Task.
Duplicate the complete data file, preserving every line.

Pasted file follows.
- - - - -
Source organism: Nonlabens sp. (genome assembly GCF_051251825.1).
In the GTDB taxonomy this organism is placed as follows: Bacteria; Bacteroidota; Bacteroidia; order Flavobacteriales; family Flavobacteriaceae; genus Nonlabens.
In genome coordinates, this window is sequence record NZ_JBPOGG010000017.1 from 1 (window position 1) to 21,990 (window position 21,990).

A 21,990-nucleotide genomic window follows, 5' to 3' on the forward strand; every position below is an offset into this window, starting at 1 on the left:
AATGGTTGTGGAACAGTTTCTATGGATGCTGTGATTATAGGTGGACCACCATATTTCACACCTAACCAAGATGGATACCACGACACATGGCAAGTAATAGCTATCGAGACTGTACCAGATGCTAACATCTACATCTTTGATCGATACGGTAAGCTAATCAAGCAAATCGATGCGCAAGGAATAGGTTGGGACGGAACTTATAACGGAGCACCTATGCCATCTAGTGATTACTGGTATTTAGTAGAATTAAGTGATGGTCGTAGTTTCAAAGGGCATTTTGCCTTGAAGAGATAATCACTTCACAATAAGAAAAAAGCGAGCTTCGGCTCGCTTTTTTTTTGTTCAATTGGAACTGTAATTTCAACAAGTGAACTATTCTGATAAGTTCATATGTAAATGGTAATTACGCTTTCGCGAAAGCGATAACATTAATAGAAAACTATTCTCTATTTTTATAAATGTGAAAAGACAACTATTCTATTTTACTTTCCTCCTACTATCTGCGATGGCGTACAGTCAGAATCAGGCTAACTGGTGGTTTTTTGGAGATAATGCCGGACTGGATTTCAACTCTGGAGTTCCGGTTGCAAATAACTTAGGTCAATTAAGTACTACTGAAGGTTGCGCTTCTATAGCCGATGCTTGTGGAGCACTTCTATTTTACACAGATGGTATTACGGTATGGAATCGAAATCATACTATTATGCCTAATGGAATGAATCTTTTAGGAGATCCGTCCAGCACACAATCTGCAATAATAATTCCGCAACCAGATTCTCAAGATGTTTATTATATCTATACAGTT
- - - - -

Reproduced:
Source organism: Nonlabens sp. (genome assembly GCF_051251825.1).
In the GTDB taxonomy this organism is placed as follows: Bacteria; Bacteroidota; Bacteroidia; order Flavobacteriales; family Flavobacteriaceae; genus Nonlabens.
In genome coordinates, this window is sequence record NZ_JBPOGG010000017.1 from 1 (window position 1) to 21,990 (window position 21,990).

A 21,990-nucleotide genomic window follows, 5' to 3' on the forward strand; every position below is an offset into this window, starting at 1 on the left:
AATGGTTGTGGAACAGTTTCTATGGATGCTGTGATTATAGGTGGACCACCATATTTCACACCTAACCAAGATGGATACCACGACACATGGCAAGTAATAGCTATCGAGACTGTACCAGATGCTAACATCTACATCTTTGATCGATACGGTAAGCTAATCAAGCAAATCGATGCGCAAGGAATAGGTTGGGACGGAACTTATAACGGAGCACCTATGCCATCTAGTGATTACTGGTATTTAGTAGAATTAAGTGATGGTCGTAGTTTCAAAGGGCATTTTGCCTTGAAGAGATAATCACTTCACAATAAGAAAAAAGCGAGCTTCGGCTCGCTTTTTTTTTGTTCAATTGGAACTGTAATTTCAACAAGTGAACTATTCTGATAAGTTCATATGTAAATGGTAATTACGCTTTCGCGAAAGCGATAACATTAATAGAAAACTATTCTCTATTTTTATAAATGTGAAAAGACAACTATTCTATTTTACTTTCCTCCTACTATCTGCGATGGCGTACAGTCAGAATCAGGCTAACTGGTGGTTTTTTGGAGATAATGCCGGACTGGATTTCAACTCTGGAGTTCCGGTTGCAAATAACTTAGGTCAATTAAGTACTACTGAAGGTTGCGCTTCTATAGCCGATGCTTGTGGAGCACTTCTATTTTACACAGATGGTATTACGGTATGGAATCGAAATCATACTATTATGCCTAATGGAATGAATCTTTTAGGAGATCCGTCCAGCACACAATCTGCAATAATAATTCCGCAACCAGATTCTCAAGATGTTTATTATATCTATACAGTT